The vaccine mandate for health-care workers will likely remain firm even as other cornerstones of President Joe Biden’s pandemic response dissolve with the administration’s messaging that the U.S. is in a new phase of the pandemic.
The mandate requires health-care workers at facilities paid by Medicare and Medicaid to be fully vaccinated or they risk loss of funding. It was written at the peak of the delta variant surge. The Supreme Court ruled in favor of the Medicare agency’s mandate as the omicron variant ripped through the U.S. health-care system.
Opponents said the emergence of omicron, which causes a milder illness, and the three Covid-19 vaccines’ reduced effectiveness against it, undermine the reason for the mandate.
But “the federal government is not a particularly nimble entity. It’s not designed to turn on a dime,” said Carmel Shachar, executive director of the Petrie-Flom Center for Health Law Policy, Biotechnology, and Bioethics at Harvard Law School.
The Biden administration is changing its messaging as the omicron surge subsides, and many people are eager to take a break from prevention strategies like masking and staying home. Although some recommendations and policies are easier to change, the health-care worker vaccine mandate will extend past the end of the public health emergency, a Centers for Medicare & Medicaid Services spokesperson told Bloomberg Law.
The vaccine mandate’s fate has been in flux since federal courts in Louisiana and Missouri agreed with Republican-led states that the CMS likely exceeded its statutory authority, pausing enforcement of the rule in November. Even though the agency’s authority to mandate a vaccine is now clear, lower courts could still disagree with the Supreme Court about the necessity of the rule in the current circumstances.
The states, in an updated complaint, “hope that these changed circumstances alter the analysis,” said Josh Blackman, a professor of law at South Texas College of Law in Houston. “It is rare that the public health criteria change so rapidly, but welcome to Covid-19.”
The CMS Covid-19 vaccine mandate is the first time the agency has imposed a federal vaccination mandate—a “significant step” that highlights the unprecedented nature of the public health crisis, Shachar said.
The Supreme Court said the CMS is likely correct that it does have the authority to regulate the conditions health-care facilities have to meet to get funding, in this case via mandatory vaccination. The agency “is spending a lot of money” in the interest of high-quality medical care, Shachar said. “If you go to the hospital and you get Covid, that’s probably not improving your health.”
Even as case numbers drop, Covid-19 transmission “will continue to be a patient safety risk for quite a long while to come and vulnerable patients and nursing home residents will still need the protection that the vaccination requirement provides,” said Lindsay Wiley, professor of law at UCLA School of Law.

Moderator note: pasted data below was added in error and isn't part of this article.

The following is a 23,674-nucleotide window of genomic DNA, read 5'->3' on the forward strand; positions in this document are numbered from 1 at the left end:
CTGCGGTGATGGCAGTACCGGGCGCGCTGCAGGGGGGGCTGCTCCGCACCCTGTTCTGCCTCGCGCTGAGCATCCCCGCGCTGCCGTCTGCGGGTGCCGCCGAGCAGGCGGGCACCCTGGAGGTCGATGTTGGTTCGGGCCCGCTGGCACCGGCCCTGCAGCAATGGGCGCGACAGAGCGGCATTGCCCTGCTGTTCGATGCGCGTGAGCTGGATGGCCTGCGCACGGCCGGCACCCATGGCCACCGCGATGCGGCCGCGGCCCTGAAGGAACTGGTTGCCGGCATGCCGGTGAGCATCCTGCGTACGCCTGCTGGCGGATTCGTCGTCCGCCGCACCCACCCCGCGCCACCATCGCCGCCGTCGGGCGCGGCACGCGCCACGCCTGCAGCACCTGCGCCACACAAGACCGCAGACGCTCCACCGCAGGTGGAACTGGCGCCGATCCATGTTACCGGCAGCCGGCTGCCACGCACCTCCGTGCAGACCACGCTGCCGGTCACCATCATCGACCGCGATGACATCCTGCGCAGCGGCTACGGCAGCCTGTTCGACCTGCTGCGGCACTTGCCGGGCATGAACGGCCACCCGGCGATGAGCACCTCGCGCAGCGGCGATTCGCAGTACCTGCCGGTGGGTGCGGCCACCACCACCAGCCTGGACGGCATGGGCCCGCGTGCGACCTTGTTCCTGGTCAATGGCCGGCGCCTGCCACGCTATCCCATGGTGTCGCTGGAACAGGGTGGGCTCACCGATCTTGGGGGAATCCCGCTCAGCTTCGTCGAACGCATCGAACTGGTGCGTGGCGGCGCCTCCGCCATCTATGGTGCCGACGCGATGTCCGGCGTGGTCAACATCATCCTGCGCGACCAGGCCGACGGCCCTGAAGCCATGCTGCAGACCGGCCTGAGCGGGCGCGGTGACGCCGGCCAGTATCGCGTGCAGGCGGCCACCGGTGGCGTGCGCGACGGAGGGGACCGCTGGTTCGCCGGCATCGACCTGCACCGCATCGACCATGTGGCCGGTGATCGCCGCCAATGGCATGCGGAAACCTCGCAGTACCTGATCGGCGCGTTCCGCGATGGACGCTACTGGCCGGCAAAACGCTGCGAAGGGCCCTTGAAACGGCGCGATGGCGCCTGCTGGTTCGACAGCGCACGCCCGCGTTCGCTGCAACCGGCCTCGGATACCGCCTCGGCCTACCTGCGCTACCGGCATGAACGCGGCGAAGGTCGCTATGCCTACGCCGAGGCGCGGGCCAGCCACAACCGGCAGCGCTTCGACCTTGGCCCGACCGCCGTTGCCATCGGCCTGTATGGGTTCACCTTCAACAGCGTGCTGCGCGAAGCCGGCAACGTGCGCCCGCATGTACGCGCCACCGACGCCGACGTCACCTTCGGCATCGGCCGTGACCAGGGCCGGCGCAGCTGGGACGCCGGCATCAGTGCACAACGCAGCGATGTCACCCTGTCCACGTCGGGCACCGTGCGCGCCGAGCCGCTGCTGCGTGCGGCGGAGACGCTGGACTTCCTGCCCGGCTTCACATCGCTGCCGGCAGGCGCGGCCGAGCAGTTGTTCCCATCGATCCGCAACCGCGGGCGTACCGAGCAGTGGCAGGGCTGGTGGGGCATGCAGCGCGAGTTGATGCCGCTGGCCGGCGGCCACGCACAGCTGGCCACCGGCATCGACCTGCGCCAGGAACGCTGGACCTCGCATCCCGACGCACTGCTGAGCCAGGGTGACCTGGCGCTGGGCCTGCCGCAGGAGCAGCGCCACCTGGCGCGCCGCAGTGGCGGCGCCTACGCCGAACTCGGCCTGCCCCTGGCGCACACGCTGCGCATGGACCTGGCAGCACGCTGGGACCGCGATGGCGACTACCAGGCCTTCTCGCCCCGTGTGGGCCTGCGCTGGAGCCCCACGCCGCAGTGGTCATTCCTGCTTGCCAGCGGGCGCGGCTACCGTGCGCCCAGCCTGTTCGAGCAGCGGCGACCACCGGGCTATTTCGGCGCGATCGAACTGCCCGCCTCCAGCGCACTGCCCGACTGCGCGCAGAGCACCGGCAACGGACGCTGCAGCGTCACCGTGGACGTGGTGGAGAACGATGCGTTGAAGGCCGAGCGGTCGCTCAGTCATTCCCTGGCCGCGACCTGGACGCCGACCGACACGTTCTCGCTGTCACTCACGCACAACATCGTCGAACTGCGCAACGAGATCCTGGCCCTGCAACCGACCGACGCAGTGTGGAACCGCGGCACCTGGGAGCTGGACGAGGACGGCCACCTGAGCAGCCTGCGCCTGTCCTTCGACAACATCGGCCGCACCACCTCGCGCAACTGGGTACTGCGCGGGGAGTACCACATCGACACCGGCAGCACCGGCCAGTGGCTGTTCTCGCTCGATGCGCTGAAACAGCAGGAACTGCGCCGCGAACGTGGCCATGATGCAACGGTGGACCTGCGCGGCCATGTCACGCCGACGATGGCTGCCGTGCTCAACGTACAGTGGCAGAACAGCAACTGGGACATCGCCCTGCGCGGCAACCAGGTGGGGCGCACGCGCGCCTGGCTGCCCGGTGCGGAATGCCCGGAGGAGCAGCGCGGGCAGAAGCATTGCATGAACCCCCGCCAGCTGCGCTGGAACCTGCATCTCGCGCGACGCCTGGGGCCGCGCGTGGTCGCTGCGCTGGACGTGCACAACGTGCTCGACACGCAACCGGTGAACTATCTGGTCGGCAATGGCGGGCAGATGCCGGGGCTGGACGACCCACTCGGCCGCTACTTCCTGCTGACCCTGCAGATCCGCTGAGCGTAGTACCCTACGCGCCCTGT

Besides, the current public health emergency wasn’t a key element of the Supreme Court’s reasoning when it allowed the vaccine mandate to resume. “The challenges posed by a global pandemic do not allow a federal agency to exercise power that Congress has not conferred upon it,” the justices wrote in their majority opinion. “At the same time, such unprecedented circumstances provide no grounds for limiting the exercise of authorities the agency has long been recognized to have.”
The agency is enforcing the requirement across the U.S., and deadlines for health-care workers to receive their first dose of a vaccine have already passed. Hospitals can be generous in offering religious and medical exemptions, but need to otherwise have a 100% vaccination rate to be compliant.
Enforcement could change as the public health situation improves, said Karla Kinderman, a health-care attorney who used to work at the American Medical Association. “I expect the mandate just won’t be enforced as time passes,” Kinderman said.
Senate Republicans recently voted to block the mandate, but the victory “was more symbolic than anything else” and won’t gain traction in the House or at the White House, said Sarah Coyne, a partner at Quarles & Brady LLP.
The CMS’s win in the Supreme Court was narrow: a 5-4 decision from a right-leaning court. “Legal victories have been few and far between” for Biden’s vaccine mandates, said James Hodge, director of the Center for Public Health Law and Policy at Arizona State University. The justices struck down a broader mandate for larger businesses, which was a key prong of the administration’s strategy to corner workers into getting the jab.
While a less-dire public health situation could, in theory, pull a more conservative justice over to the other side, “the court will not revisit the same case” anytime soon unless the facts significantly change, Hodge said.
In prior court opinions that ruled against the mandates, “some of the judges’ reasoning was that the pandemic is not really an emergency,” said Seema Mohapatra, visiting professor of law at SMU Dedman School of Law. “Now they can point to the fact that even the Biden administration themselves don’t see it as an emergency,” Mohapatra said.
If the administration were to formally end the public health emergency, “the legal authority for the mandate would be significantly eroded,” said Ana Santos Rutschman, assistant professor for the Center for Health Law Studies at the Saint Louis University School of Law. The justices’ decision was built around the unprecedented challenges of the public health situation, Rutschman said. “If the pandemic is declared over, I don’t see how rules designed for emergencies would stay in place.”
But the CMS said the rule isn’t tied to the public health emergency. At this point, the impact of litigation on current employees is “a little bit more moot,” since those who needed to get vaccinated likely already have, said Jessica West, senior counsel at Trenam Law.